What Walgreens really needs to do is to set-up an internal Skin Care University and teach all sales associates how to demonstrate and advise customers on personalized skin care techniques, and supply helpful literature. The self-service approach to beauty care does not work. Customers crave interaction, face-to-face communication and technical wraparound support. They want to be pampered with personal attention. They should also consider setting up an in-store boutique to offer make-over services to all us aging baby-boomers who desire to still look good.

Jeff Weitzman
Guest
Jeff Weitzman
15 years 5 months ago

Of course, given the broad definition of “women of color” they used, in my comment “white” refers to skin tone, not race. Maybe I should have said “just like the light women!”

Mark Lilien
Guest
15 years 5 months ago

There have been competitive products for African-American women for generations. WG hasn’t got any special “edge” with this new line. The Unique Selling Proposition given by the doctor/founder isn’t unique at all. If WG uses heavy promotion, including sampling, and very attractive price points, the line might have a reasonably profitable life eventually. Otherwise, it will be just another “me too” mediocrity.

M. Jericho Banks PhD
Guest
M. Jericho Banks PhD
15 years 5 months ago

“Women of color haven’t been properly informed about the best way to care for their skin,” according to Walgreen’s Dr. Jan Adams. I’m sure that will come as some surprise to companies specializing in ethnic skin care such as Abre de Vie, Nubian Heritage, Annett 2 Cosmetiques, Sacha Cosmetics, Apurebeauty, MaMa Lotion, Afrikan Republic, and many others.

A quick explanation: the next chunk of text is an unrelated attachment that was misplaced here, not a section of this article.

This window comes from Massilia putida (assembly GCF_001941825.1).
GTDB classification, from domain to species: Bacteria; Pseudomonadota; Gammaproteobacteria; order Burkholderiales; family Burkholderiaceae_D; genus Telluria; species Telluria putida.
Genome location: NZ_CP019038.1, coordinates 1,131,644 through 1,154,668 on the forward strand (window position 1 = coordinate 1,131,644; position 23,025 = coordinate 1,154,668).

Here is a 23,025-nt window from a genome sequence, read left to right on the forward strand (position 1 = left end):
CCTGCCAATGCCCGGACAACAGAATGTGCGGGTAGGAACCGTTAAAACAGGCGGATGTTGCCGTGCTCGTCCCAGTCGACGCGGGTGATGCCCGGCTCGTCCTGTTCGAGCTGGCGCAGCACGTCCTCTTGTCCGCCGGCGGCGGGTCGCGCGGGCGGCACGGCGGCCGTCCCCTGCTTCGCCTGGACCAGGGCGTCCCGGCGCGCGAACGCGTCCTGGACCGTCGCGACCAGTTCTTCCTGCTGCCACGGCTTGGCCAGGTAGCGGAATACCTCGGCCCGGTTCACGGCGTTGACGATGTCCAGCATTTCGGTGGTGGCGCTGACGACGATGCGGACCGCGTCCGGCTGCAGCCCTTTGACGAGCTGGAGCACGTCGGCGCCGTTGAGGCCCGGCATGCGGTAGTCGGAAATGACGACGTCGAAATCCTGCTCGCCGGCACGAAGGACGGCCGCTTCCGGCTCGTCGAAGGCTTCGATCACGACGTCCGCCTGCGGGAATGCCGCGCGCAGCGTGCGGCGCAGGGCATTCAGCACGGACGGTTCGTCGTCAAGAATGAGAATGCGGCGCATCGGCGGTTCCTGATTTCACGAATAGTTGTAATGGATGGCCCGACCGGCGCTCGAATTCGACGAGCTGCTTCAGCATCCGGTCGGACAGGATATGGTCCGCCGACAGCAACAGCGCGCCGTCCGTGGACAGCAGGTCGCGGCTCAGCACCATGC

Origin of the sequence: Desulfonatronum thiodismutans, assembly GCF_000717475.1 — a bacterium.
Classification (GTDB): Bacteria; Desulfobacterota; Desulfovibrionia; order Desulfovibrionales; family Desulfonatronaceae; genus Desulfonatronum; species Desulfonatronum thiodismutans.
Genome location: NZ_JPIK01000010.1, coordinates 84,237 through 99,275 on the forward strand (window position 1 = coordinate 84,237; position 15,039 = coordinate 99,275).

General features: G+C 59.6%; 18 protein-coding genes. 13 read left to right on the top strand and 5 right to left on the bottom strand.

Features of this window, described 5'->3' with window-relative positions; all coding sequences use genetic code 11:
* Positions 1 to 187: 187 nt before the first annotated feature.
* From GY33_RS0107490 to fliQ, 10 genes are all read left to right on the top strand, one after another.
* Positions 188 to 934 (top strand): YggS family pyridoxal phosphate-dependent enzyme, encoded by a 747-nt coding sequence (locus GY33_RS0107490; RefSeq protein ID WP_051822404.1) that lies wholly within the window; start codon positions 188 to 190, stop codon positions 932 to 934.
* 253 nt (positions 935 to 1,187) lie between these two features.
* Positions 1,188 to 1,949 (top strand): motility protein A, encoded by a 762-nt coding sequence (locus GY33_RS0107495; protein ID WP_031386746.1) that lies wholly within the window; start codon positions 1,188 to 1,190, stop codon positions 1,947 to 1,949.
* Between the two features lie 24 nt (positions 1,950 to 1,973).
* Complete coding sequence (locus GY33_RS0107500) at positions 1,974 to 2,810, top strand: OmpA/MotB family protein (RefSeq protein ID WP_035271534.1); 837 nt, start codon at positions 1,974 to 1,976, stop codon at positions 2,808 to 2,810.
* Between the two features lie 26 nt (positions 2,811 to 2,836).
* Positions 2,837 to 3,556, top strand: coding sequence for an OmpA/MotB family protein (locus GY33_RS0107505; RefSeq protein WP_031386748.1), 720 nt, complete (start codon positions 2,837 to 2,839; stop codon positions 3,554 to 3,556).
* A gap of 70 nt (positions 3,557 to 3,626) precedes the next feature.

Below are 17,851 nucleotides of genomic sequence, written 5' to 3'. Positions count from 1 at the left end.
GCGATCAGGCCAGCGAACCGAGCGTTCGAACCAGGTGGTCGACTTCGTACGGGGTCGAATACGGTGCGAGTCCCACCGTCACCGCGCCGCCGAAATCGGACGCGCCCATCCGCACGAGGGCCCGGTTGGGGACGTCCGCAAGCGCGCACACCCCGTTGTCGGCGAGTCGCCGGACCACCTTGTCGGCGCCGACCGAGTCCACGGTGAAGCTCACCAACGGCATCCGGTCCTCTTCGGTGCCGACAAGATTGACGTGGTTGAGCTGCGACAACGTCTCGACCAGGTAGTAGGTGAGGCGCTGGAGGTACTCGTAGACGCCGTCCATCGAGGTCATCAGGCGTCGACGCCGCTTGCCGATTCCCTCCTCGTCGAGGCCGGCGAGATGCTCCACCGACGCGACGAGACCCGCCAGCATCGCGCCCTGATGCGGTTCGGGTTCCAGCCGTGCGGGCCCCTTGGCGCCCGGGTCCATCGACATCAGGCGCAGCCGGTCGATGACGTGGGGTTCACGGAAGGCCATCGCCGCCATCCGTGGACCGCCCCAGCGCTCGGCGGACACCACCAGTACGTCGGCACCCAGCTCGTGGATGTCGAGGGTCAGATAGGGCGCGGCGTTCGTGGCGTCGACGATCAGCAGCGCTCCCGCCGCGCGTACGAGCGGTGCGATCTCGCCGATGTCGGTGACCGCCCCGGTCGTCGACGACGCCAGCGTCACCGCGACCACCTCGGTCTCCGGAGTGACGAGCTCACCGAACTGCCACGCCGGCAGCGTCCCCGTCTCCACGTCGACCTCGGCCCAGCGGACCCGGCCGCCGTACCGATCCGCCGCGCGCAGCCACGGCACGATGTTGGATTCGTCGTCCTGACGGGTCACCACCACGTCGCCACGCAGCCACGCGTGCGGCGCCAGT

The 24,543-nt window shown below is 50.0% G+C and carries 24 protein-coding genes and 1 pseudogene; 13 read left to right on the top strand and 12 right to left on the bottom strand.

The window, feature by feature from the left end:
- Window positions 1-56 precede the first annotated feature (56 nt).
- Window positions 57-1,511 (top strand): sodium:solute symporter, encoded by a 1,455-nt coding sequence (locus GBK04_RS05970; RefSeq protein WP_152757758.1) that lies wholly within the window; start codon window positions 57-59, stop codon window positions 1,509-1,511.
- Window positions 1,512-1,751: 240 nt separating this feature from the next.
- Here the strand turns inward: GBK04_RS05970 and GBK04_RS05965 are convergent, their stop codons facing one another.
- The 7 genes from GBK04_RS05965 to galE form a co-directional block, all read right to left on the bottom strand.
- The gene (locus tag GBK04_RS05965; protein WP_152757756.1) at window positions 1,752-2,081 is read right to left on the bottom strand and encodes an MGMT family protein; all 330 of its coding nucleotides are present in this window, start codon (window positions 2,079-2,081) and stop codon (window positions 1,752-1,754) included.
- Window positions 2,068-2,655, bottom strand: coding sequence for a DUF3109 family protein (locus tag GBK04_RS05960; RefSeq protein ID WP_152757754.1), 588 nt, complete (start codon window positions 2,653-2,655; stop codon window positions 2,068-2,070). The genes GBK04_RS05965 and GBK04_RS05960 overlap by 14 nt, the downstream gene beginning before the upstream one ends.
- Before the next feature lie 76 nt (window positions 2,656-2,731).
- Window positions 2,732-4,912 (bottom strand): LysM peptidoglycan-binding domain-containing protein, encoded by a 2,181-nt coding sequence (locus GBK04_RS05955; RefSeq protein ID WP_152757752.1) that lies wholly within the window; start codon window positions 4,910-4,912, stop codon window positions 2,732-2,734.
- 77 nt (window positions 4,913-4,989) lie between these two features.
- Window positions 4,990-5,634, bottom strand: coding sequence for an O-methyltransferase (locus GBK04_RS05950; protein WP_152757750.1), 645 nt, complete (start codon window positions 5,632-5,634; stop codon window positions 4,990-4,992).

Dr. Adams certainly has stellar credentials and, as a black man, definitely has special insight and a heart for the unique skin care challenges of women of color. Something of a TV personality, he has recently been advertising his services as a product endorser. It makes one wonder how much he contributed to the actual science of this new skin care line. Regardless, if the line is priced to fit Walgreens’ customers and enjoys the superb marketing and advertising available from the chain, it should do quite well during launch. Time will tell whether or not it works.

Jeff Weitzman
Guest
Jeff Weitzman
15 years 5 months ago

I hardly think Walgreens is innovating here from a product standpoint–cosmetics geared toward the African-American market have been around for a long time, and if I’m not mistaken, the major cosmetics companies started doing the same recently. But this is just smart business from a retail standpoint.

I take the opposite view from progrowth’s–Walgreens is about convenience, not in-depth product knowledge. Women who want advice and sampling have a plethora of specialty cosmetics stores to choose from, most of which will carry ethnically-appropriate products. With this move, Walgreens is signaling to “women of color” that they can stop in and pick up their beauty products without worrying that they will be inappropriate for their skin type, just like the white women can. Smart.

Paula Jones
Guest
Paula Jones
14 years 11 months ago

I came across the Women of Color product line purely by accident. As an African-American woman who was familiar with Dr. Adams, I was excited to see a new product just for “women of color”. I use it on a daily basis and have seen wonderful results. I have only seen a couple of products from the line actually in the stores. I discovered the line while living in Atlanta. Being in Tucson, I haven’t seen it in any of the Walgreens here. I’m hoping I can order it online.